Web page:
• Has a well-maintained foundation, floors, walls, stairwells, windows, ceilings, and porches. These areas must be in good repair and fit for human habitation at all times.

Landlords in the business of renting property must guarantee that such property is maintained and habitable. Generally, this is done through a warranty of habitability, which states that, in exchange for your rent, the landlord agrees to keep the property in good condition. This warranty means that at the beginning of rental there are no defects on the property vital to the use of the premises for residential purposes and that the property will remain free of these defects during the entire term of the tenancy. The implied warranty, which is based on the state sanitary code and local health regulations, cannot be waived in the lease or rental agreement.

This warranty is violated if the landlord has knowledge of a condition on the property that might endanger your health, safety, or well-being, and fails to rectify the situation. If you were injured due to a defective staircase, and you have notified the landlord in writing of the condition and your injuries, and he or she has failed to fix the stairs, you have options.

Before taking any of the following actions, however, consult a lawyer who can advise you as to the best course forward.

  • You may withhold your rent until repairs are made. If you decide to pursue this option, it is strongly recommended that you place the withheld rent in a separate account. If the court finds in favor of your landlord or the landlord makes the requested repairs, you will be expected to pay the rent that you withheld and could face eviction if you don’t.
  • You may hire someone to fix the staircase and deduct the cost from your rent, provided either the building inspector or the court have found that a dangerous condition exists, your landlord has been notified of the condition, and repairs have not been made within 14 days of this notification. If this criterion has been met, then you are lawfully allowed to deduct only a total of four months’ rent in any 12 month period.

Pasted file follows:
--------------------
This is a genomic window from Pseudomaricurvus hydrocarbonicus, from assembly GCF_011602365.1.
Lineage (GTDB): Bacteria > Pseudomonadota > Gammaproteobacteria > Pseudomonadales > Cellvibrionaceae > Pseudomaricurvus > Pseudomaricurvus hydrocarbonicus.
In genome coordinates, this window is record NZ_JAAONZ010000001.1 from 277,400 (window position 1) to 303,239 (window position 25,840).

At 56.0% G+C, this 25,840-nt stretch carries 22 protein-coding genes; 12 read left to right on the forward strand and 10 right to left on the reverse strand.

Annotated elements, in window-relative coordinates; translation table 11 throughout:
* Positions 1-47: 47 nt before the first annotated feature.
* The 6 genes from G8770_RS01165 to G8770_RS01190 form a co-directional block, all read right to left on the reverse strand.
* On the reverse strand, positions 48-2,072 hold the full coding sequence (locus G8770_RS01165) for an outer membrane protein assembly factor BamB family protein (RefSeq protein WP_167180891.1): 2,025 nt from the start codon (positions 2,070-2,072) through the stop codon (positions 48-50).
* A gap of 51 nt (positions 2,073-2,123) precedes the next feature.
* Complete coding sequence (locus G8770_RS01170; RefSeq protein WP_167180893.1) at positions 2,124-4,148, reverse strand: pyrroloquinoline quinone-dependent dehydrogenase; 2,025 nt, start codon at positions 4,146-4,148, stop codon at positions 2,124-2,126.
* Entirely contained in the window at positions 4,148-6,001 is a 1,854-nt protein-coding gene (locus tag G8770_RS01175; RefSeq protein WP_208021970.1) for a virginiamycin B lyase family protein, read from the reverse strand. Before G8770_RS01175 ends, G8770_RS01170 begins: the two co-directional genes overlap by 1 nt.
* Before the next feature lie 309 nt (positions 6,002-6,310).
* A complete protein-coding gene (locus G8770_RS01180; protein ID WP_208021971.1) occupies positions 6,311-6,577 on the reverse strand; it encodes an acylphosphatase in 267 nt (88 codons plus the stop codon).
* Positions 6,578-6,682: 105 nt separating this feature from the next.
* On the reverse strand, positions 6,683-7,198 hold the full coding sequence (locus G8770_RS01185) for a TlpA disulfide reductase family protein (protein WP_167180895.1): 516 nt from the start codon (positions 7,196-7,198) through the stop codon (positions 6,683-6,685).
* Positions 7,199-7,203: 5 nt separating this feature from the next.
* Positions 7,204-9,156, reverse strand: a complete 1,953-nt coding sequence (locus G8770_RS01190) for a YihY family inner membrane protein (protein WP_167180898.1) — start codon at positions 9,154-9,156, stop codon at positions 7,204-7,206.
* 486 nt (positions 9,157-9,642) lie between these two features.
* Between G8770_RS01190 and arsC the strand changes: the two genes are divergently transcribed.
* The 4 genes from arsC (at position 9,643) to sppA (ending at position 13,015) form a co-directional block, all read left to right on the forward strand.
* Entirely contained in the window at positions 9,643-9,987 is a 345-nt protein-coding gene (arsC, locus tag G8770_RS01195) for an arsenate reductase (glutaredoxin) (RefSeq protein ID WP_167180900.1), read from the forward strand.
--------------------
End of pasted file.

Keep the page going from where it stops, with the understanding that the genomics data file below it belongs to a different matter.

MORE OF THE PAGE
• You may break your lease based on the violation of the warranty of habitability. Be warned, however, that if the condition is not deemed serious, and there is no Board of Health or inspector report noting the conditions, your landlord may try to sue you for the balance of rent payments due until your lease ends.
  • You may file a lawsuit seeking compensation for expenses related to your injury, as well as any work you’ve missed due to your injury and other expenses you have incurred.

If you wish to have your apartment staircase inspected by a local building inspector, it is generally a good practice to do so only after you’ve informed the landlord of the condition in writing and have given him or her the opportunity to make the needed repairs. If the inspector does find the condition dangerous, he or she has the right to order that the landlord make the necessary repairs within a reasonable time frame.

What If the Landlord Kicks Me out for Complaining?

State law prohibits property owners from evicting a tenant who makes them aware of dangerous conditions on the property, who contacts the Board of Health about a dangerous condition, or who files a lawsuit based on injuries incurred due to the unsafe condition.

For more information about premises liability laws, schedule a free consultation with an experienced personal injury lawyer.